How To Plan For
New Kennel Flooring

Decide the final floor treatment before you start

It is not necessary to select the actual vendor or specific product, although that is the best idea. At a minimum you should decide the type of floor treatment you are going to have: penetrating sealer, surface build sealer, gray concrete, acid stained, decorative epoxy, neat epoxy, paint, tile, polished concrete, resilient flooring and so on.

Different floor treatments have different requirements.

The placing and finishing of a concrete slab should be done with the final treatment in mind so you do not have to do extra work or find that what you may have wanted is not realistic given the way your concrete was poured and finished. For example: A broom finished concrete floor does not produce an acid stain result as pretty as a power troweled finish will.

You can avoid budget issues.

The majority of construction projects end up costing more than planned. It always costs more to correct problems than to do it right in the first place. It goes beyond the price of the floors or correcting the problem, because once you are opened and operating, closing down to repair or correct problems ends up costing you lost income. Perhaps the most compelling reason to think through and decide on flooring issues very early in the process is so that you can budget adequate money for the most cost beneficial flooring. When you plan ahead and focus on "cost" instead of "price" you can be in the position of including the necessary money in your budget. It is easier to pay off flooring in a long term mortgage than it is to scrape that money out of your operating budget.

How to Make the Decision About Floor Treatment

Realize there is no perfect solution.

Every option you choose will have some pros and some cons. Evaluating these will help you be more satisfied in the long run. Remember that most sales information wants you to believe that their solution is "perfect" and the discussion of pros and cons is typically absent in sales literature and sales pitches.

Decide if you are going to do it yourself or paying someone else.

Some floor treatment options can successfully be done by DIYers. Other choices really do require greater expertise to insure that the result is acceptable. For example, if you have never done a troweled epoxy floor, it is not a good idea to practice with your first one on your new kennel floor. Polyaspartics and polyureas, while very durable coatings, are not considered DIY products. My Kennel Kit can be applied by anyone who can follow simple instructions. Deciding this up front will allow you to eliminate some options that should clearly be installed by experienced people.

Know the difference between price and cost.

Price is how much you pay initially for the materials or products and the installation. Cost is how much you pay over time to maintain the floors. The cheapest way is not always the most cost effective way.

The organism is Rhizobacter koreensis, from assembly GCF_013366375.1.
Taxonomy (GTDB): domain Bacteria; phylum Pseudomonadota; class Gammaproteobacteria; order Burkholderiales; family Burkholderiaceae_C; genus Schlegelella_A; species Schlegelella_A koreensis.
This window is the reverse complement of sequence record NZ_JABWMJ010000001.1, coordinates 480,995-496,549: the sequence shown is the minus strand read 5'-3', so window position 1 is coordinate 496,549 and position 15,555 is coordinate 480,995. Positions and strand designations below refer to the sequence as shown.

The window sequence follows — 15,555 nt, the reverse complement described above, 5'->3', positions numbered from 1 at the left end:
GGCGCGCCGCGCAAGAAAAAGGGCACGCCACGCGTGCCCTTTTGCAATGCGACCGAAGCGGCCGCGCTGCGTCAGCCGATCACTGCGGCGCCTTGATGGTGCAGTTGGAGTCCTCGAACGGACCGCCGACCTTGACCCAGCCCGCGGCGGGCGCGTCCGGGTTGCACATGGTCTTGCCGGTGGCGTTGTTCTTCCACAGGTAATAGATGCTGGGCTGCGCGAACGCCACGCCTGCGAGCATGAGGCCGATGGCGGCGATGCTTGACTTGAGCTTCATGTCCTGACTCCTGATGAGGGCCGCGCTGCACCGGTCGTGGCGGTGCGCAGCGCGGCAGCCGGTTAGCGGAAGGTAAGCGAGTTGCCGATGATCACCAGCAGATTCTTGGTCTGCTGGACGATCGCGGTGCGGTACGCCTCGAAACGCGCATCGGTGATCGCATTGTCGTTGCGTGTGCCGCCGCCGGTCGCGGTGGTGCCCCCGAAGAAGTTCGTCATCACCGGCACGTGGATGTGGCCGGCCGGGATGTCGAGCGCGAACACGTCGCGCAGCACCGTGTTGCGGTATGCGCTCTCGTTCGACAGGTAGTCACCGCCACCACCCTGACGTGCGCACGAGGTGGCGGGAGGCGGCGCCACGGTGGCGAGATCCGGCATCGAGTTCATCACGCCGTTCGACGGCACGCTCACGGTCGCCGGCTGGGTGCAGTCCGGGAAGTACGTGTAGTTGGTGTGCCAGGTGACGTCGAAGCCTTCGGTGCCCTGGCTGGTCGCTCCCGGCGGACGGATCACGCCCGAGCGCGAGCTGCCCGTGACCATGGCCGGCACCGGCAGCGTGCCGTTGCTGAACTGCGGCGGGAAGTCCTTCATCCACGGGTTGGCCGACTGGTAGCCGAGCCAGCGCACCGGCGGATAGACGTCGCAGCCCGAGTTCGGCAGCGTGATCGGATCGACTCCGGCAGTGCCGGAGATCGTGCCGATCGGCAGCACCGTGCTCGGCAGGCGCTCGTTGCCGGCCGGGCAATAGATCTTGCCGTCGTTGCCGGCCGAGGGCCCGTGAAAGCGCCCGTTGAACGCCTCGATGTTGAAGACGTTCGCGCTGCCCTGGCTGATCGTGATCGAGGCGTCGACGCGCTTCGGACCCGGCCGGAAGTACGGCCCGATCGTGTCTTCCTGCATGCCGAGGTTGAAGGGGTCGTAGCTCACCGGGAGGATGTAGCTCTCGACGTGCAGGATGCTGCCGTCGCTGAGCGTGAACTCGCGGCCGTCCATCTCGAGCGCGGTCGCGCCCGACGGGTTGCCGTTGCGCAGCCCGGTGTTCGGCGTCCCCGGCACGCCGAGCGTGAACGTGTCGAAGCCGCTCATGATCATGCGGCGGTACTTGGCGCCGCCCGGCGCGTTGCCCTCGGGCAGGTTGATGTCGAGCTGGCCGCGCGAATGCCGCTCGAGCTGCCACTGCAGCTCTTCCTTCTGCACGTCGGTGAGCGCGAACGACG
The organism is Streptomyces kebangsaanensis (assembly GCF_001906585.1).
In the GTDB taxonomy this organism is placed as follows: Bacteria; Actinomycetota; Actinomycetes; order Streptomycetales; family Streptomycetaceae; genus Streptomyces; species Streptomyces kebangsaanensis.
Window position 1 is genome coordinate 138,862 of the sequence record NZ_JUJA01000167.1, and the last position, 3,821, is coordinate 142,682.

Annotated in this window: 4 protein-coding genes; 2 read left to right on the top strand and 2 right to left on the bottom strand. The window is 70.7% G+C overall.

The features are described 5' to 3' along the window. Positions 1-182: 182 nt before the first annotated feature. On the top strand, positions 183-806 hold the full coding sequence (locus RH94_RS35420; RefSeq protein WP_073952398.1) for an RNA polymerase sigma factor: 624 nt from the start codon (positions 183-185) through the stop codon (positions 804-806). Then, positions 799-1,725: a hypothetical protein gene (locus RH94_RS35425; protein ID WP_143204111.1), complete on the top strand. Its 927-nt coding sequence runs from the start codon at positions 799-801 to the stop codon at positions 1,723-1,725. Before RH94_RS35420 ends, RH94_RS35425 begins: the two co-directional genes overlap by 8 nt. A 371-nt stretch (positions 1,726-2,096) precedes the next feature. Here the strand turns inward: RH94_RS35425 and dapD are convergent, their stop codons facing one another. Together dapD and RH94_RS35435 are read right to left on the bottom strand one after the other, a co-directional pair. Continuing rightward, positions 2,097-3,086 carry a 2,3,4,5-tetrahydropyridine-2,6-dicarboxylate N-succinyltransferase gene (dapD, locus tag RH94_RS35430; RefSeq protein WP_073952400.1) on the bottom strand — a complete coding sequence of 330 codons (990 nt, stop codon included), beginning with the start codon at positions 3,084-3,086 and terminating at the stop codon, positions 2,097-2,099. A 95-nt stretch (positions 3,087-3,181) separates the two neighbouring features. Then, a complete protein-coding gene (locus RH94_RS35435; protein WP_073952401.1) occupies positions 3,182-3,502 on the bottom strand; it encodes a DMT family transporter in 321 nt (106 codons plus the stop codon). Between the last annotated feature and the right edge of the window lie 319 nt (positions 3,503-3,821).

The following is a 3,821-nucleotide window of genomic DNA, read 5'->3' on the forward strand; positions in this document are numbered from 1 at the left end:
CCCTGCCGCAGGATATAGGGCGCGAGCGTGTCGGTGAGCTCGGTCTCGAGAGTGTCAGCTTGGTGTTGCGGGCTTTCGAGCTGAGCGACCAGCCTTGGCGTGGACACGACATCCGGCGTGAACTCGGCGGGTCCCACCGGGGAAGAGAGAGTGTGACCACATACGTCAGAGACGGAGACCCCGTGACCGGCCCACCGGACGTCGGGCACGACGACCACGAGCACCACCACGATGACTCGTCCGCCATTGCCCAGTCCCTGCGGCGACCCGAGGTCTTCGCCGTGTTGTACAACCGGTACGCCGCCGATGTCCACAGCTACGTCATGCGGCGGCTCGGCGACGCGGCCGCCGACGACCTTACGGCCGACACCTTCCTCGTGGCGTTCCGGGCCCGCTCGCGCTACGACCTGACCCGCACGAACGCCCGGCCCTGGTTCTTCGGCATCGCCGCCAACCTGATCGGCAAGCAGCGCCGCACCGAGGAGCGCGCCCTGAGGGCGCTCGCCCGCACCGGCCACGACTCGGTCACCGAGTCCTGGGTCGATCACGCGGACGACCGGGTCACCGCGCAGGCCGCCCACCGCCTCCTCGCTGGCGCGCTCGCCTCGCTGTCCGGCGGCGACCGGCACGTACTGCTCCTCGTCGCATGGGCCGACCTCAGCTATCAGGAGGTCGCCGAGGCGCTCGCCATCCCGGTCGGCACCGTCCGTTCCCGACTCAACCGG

It's unwise to pay too much, but it is worse to pay too little. When you pay too much, you lose a little money - that is all. When you pay too little, you sometimes lose everything, because the thing you bought was incapable of doing the thing it was bought to do. The common law of business balance prohibits paying a little and getting a lot - it can't be done. If you deal with the lowest bidder, it is well to add something for the risk that you run. And if you do that, you will have enough. There is hardly anything in the world that someone can't make a little worse and sell a little cheaper - and people who consider price alone are this man's lawful prey.
john ruskin (1819-1900)
Know cosmetic enhancement of gray concrete costs more.

Changing the color of concrete isn't simple after it's poured. In order to change the color before pouring, you can pour integrally colored concrete. This involves adding liquid or powdered colorant to the concrete before it is poured and finished. This is the best and least costly option for gaining a pleasing look for concrete in kennels. While the initial price of colored concrete may be 25% higher than ordinary gray concrete, that increase in price should be compared to the price and more importantly the "cost" of maintaining concrete that has been colored by one of the available means after it was poured and finished as gray. Changing the natural color of concrete is going to be more expensive over the long run.

"Only rich people can afford to use cheap paint".
Peeling paint on a kennel floor is a good example of the difference between price and cost. The price to put down a coat of paint on the floor was surely very reasonable. Possibly even “cheap”. But now the issue of “cost” arises when the paint peels. What will it cost to remove the old paint, properly prepare the flooring surface and do a new floor treatment? Certainly many times what the initial job cost.
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